In its development, the theory of Gujarat was refuted by many experts. More accurate evidence such as news from Arabic, Persian, Turkish and Indonesian proves that Islam entered Indonesia and was not brought by Gujarat traders.

Historian Azyumardi Azra explained that Gujarat and cities in Indian subcontinent were only a stopover for Arab traders before continuing their journey to Southeast Asia and East Asia. In addition, in the XII-XIII century AD the Gujarat region was still dominated by strong Hindu abilities.

From various arguments, Gujarat put forward by some historians, anthropologists and political scientists, their analysis looks Hindu-centric, because it assumes that all social, political, economic, cultural and religious changes in Indonesia are not possible due to Indian influence.

The Gujarat theory is of course its weakness, when compared to Makkah Theory. To find out more, below will be discussed about the view of Makkah Theory.

2. Mecca Theory

Makkah's theory says that the process of entry of Islam into Indonesia is directly from Mecca or Arabic. This process took place in the first century Hijri or 7th century AD. The person who introduced this theory was Haji Abdul Karim Amrullah or HAMKA, one of Indonesia's scholars and writers.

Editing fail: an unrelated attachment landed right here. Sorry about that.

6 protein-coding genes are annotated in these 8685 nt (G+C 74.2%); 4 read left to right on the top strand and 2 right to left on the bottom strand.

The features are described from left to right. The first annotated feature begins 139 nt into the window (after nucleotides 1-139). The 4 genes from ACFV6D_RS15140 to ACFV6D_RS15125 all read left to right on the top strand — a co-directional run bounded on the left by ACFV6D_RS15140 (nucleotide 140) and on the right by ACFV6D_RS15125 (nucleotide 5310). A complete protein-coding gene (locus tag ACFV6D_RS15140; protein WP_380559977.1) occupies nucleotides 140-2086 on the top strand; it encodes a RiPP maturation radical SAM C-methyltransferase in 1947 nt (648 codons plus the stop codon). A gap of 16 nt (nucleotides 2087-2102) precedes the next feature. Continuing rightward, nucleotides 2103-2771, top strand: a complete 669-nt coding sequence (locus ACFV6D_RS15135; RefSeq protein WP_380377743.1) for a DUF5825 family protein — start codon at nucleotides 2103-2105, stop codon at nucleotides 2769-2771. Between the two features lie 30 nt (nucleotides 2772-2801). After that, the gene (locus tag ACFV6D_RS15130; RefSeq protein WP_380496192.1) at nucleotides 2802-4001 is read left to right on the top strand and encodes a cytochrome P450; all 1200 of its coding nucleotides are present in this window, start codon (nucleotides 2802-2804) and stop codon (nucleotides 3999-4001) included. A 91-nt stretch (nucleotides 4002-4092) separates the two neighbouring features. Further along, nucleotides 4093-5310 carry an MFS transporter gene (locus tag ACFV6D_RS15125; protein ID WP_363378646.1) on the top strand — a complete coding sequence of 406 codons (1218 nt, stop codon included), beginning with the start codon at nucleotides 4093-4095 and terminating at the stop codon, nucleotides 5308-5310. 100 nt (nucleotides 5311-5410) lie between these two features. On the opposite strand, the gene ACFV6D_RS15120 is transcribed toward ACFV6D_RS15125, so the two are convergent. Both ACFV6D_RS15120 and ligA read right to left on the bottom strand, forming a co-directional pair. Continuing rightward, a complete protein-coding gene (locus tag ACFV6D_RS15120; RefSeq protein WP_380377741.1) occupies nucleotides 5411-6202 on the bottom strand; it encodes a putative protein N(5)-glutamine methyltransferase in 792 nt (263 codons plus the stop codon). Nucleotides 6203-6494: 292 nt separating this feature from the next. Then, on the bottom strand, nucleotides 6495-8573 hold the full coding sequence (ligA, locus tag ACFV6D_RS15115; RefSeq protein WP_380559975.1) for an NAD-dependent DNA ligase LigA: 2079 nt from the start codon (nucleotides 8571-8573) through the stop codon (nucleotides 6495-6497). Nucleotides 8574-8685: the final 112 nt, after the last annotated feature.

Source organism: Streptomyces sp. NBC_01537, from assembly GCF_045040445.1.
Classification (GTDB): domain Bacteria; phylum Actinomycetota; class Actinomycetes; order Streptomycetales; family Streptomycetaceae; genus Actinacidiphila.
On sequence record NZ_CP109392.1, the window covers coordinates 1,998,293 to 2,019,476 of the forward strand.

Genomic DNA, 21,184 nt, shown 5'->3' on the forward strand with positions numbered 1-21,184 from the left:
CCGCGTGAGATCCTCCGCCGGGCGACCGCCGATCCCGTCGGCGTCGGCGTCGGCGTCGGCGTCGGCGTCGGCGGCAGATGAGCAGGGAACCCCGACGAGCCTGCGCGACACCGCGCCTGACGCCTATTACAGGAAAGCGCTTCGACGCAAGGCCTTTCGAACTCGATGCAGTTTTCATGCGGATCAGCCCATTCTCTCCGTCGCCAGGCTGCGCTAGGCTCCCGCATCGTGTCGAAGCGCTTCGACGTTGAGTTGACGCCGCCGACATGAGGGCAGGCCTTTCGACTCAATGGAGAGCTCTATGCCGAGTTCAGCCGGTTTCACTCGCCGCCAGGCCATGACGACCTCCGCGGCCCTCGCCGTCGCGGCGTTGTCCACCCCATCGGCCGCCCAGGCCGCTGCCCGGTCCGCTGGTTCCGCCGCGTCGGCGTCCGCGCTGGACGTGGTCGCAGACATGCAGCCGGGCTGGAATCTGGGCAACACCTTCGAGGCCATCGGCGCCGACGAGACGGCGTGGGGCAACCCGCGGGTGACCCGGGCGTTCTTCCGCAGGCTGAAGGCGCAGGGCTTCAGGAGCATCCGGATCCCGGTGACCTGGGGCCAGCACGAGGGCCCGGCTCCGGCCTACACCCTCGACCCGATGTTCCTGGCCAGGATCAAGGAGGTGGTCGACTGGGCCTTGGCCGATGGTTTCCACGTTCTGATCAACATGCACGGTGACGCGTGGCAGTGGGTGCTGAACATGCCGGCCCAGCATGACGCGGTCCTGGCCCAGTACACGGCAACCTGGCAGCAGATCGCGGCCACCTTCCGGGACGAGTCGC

Hamka expressed his opinion in 1958, when a speech was delivered at the anniversary of the State Islamic University (PTIN) in Yogyakarta.

He rejected all the assumptions of Western scholars who argued that Islam came to Indonesia indirectly from Arabic. The arguments used as reference material for HAMKA are Indonesian local sources and Arabic sources.

According to him, the initial motivation for the arrival of Arabs was not based on economic values, but was driven by the spirit of the spread of Islam. In Hamka's view, the trade route between Indonesia and the Arabs had taken place long before the Christian era.

In this case, the HAMKA theory is a refutation Gujarat Theory which has many weaknesses. He is even suspicious prejudices Western Orientalist writers who tend to discredit Islam in Indonesia.

Western writers, said HAMKA, made a very systematic effort to dispel beliefs Malay countries about intimate spiritual relations between them and Arab lands as main source Islam in Indonesia in studying religious knowledge.

In HAMKA's view, Muslims in Indonesia get Islam from the first people (Arabs), not just from trade.

HAMKA's view is almost same as Sufi Theory expressed by A.H. Johns who said that it was travelers (wanderers) who had carried out initial Islamization in Indonesia. Sufis usually wander from place to place to set up associations or tarekat schools.